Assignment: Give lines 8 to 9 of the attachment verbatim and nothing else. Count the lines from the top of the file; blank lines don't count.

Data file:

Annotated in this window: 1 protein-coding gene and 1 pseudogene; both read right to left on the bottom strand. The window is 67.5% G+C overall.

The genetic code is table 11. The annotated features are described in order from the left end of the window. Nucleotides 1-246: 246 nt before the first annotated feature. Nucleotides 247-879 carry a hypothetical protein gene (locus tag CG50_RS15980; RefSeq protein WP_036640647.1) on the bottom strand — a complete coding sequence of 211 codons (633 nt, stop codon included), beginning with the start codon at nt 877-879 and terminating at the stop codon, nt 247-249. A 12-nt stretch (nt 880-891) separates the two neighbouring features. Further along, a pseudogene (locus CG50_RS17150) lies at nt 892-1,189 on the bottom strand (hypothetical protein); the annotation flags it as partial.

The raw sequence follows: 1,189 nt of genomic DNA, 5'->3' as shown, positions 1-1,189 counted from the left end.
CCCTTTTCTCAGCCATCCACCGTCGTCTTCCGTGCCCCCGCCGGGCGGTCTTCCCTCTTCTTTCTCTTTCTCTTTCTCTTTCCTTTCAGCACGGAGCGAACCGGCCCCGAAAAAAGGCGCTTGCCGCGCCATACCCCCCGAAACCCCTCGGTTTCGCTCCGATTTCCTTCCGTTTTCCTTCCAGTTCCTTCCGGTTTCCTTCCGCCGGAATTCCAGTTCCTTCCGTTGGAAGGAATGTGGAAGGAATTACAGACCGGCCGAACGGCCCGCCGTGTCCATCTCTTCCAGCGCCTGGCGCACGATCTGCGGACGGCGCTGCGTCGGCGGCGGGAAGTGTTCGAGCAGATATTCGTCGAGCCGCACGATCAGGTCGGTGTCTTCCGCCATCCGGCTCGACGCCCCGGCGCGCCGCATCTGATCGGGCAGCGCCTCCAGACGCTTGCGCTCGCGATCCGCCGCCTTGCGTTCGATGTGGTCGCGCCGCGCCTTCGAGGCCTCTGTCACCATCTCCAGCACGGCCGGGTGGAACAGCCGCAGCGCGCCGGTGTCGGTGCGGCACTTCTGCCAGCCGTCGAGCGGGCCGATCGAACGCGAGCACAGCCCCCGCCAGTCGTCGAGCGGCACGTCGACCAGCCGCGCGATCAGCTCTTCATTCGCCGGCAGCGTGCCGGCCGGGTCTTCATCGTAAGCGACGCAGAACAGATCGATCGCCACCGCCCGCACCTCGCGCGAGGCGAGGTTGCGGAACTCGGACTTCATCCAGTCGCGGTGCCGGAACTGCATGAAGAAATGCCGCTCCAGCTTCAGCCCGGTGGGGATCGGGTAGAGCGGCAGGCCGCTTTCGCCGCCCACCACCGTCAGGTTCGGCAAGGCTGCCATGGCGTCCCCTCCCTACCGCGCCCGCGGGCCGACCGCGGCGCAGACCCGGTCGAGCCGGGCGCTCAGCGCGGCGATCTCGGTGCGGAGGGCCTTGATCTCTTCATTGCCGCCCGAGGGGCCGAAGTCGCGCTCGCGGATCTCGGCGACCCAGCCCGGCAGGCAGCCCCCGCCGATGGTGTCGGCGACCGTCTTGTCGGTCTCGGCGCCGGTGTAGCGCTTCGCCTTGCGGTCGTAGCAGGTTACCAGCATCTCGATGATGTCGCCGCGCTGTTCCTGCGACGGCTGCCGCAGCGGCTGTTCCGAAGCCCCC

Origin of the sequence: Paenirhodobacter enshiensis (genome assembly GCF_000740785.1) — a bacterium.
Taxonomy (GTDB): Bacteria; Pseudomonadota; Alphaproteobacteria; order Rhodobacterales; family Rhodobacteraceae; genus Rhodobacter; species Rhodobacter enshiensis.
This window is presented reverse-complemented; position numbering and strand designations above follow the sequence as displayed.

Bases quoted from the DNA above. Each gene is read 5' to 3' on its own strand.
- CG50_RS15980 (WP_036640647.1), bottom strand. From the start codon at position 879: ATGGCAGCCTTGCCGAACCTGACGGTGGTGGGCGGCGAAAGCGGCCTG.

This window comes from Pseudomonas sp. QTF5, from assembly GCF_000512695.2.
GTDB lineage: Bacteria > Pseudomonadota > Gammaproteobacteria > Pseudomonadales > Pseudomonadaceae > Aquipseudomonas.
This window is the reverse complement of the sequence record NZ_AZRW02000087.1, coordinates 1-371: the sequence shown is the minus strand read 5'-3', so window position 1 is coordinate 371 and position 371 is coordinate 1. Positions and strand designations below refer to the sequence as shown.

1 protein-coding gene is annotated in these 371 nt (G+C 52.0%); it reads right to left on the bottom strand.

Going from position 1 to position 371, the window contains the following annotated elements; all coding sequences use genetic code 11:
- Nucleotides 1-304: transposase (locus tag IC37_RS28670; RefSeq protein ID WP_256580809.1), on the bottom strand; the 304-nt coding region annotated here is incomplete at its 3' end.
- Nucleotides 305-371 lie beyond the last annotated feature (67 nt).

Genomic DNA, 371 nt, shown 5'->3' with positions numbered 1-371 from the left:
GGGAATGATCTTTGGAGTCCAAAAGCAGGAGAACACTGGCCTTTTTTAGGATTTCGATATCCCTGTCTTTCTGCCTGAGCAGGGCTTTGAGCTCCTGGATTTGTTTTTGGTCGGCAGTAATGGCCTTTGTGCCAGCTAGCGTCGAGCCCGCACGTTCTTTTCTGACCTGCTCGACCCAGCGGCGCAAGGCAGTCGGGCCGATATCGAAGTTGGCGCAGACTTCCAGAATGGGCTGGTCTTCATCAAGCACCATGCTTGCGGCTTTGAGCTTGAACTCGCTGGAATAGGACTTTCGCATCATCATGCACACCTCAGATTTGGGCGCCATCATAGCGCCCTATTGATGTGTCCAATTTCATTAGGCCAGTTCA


Bases quoted from the DNA above. Each gene is read 5' to 3' on its own strand.
- CG50_RS15980 (WP_036640647.1), bottom strand. From the start codon at position 879: ATGGCAGCCTTGCCGAACCTGACGGTGGTGGGCGGCGAAAGCGGCCTG.